Before Finnish power metal icons Sonata Arctica's sold out London show, eGigs manages to grab a speedy 10 minutes with keyboard player Henrik Klingenberg and bassist Pasi Kauppinen to reflect on revisiting the beloved power metal classic 'Ecliptica' for its re-recording last year straight after the recording of new album 'Pariah's Child'.
How are you two doing?
Henrik Klingenberg: Alright.
How has the tour been so far?
HK: This is the second day so [laughs].
How was last night?
KH: It was okay. We performed 'Ecliptica' for the first time s we had a little bit of nervousness.
Pasi Kauppinen: We were a little bit nervous. It's almost like the same thing when you have a break up for a few weeks and then you go on tour again. The first one or two shows are a little bit shaky, or that's how you feel about it. I doubt they noticed. Tonight is going to be better.
How did the fans react to hearing all of 'Ecliptica' live?
KH: They seemed to enjoy it a lot.
Were you performing the revisited version of the songs that you released last year or the originals?
HK: It's something in the middle, some of the songs we have the live versions that we've been playing for years. It's a combination but I would say it's pretty close to how the album should sound.
How was revisiting the album when you were recording it again?
HK: It was fine. We had just finished 'Pariah's Child' and we mixed it up and had maybe two weeks and Tony [Kakko, vocalist] came back with the other songs so we kept going.
When you re-recorded the album, were you concerned that some fans might not like it and think you were destroying a classic?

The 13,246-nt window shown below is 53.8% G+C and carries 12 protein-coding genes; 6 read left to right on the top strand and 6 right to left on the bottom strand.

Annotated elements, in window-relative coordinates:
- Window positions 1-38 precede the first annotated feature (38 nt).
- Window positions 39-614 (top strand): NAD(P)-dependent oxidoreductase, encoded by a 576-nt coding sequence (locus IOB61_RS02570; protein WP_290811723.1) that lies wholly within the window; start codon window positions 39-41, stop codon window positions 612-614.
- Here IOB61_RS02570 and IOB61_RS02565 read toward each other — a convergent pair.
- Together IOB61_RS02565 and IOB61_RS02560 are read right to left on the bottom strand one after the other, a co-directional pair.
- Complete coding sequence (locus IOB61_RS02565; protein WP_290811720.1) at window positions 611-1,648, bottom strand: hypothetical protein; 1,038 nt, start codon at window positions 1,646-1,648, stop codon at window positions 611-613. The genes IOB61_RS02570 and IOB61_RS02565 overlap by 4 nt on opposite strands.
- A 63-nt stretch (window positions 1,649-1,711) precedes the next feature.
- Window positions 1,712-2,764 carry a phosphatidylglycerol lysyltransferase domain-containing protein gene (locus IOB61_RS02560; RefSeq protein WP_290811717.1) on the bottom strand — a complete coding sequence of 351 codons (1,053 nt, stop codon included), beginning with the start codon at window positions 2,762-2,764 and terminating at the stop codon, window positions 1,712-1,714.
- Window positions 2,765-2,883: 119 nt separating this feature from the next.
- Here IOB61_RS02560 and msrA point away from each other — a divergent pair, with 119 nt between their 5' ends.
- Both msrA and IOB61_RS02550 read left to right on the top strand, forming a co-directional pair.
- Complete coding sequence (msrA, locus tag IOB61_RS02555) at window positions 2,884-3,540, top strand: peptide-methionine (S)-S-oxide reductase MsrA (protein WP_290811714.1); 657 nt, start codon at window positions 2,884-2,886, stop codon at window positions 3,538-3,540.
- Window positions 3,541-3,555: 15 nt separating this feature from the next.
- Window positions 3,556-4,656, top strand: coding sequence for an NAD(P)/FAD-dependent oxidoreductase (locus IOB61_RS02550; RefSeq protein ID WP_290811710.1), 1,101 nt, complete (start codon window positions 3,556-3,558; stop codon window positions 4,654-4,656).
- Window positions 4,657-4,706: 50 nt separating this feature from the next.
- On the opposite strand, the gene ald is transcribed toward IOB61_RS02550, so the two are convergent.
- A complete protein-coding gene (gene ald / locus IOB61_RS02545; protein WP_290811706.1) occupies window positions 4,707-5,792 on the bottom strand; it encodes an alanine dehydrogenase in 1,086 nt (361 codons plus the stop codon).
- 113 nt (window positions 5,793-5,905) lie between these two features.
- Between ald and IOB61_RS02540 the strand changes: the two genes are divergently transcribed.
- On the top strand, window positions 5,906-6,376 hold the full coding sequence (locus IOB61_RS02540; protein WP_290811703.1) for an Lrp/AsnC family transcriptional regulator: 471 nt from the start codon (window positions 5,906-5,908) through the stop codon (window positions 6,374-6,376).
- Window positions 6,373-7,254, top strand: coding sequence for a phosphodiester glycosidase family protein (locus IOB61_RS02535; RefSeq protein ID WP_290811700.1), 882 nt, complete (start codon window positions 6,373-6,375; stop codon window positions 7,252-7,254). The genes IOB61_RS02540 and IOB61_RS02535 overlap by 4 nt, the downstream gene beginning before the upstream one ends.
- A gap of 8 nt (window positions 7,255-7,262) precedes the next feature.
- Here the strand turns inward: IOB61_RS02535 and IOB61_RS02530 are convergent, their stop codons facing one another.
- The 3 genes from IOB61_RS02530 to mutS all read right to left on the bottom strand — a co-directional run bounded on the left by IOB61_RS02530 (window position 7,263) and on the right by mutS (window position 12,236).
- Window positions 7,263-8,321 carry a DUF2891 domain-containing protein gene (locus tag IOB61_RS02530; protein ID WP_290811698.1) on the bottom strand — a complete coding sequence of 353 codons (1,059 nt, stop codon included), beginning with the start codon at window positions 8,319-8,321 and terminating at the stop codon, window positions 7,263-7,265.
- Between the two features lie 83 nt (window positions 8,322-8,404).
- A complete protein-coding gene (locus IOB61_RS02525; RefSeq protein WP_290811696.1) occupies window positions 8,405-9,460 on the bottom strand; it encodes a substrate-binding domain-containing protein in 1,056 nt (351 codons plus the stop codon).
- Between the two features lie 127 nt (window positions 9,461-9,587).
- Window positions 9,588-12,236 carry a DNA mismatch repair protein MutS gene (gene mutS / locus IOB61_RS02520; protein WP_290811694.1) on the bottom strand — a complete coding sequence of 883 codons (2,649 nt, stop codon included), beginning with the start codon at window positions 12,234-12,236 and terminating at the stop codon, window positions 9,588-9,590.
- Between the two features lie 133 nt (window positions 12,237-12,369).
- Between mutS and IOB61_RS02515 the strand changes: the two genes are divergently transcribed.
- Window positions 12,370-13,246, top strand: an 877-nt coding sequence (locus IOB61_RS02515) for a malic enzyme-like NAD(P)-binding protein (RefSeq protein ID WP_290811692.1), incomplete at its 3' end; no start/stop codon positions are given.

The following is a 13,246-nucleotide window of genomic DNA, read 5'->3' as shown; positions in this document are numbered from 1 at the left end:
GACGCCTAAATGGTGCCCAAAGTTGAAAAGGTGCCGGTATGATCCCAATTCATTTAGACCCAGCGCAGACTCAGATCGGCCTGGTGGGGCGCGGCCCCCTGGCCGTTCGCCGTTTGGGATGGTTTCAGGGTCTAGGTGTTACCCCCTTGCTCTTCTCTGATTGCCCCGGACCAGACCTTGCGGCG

PK: Yeah, we knew that. Maybe some will like it.
How did people react to it?
HK: I think it doesn't matter what you put out; some people will like it and some won't and so I don't think when you make music, you cannot think like that. So we have to make sure we do stuff that we're happy with and then just put it out and wish for luck.
It's not like there's anything dramatically different from the original so people won't complain too much anyway.
HK: It was more like a tribute with the new line up because only Tony and Tomi [Portimo, drummer] were on the original one.
PK: They have been playing those songs live maybe 800 or 900 times so it's a little bit more routine.
How were your experiences being part of this album?
HK: I think it was a really simple project because I recorded all of my stuff at home so whenever we were not on the road, I played a few songs and it went by really quickly. I knew most of the songs already because I've played them live many times so I just hit the record button.
Did you have any thoughts on the slight amendments?
HK: We tried not to change too much.
PK: Yeah, but I just put a little bit there in little places, little bits. I did my version.
HK: The same with the solos and stuff like that, you change a little bit.
PK: I wanted to put my own stamp on it.
HK: We didn't want to do anything too drastic and of course, we didn't have the time to rearrange the whole album. We didn't want to as well because then it would be totally different. I would say it's a great tribute album.
What did you think of 'Ecliptica' before you joined Sonata Arctica?
HK: I didn't hear it before I joined the band [laughs]! I heard 'Silence'. I played in a band called Requiem and we supported Sonata Arctica in 2002 and then in the fall, I joined the band and then of course, I listened to 'Ecliptica'. I think the original one is they were young let's put it that way.
PK: It's good rock and punk attitude.
Yes, more raw in spirit. Now you're songs are more thought-out and you have more to them.
HK: Well, you get older. You learn something or maybe not.
There's a book about Sonata Arctica coming out soon. Why did you decide to work on a book now?
HK: We didn't [laughs]. A friend of ours the guy who originally came up with the name Sonata Arctica also wrote a book about Nightwish so he and the publisher contacted us and he wanted to do it. So we said okay. He came out when we were rehearsing for 'Pariah's Child' and we talked a lot with him and he wrote the book.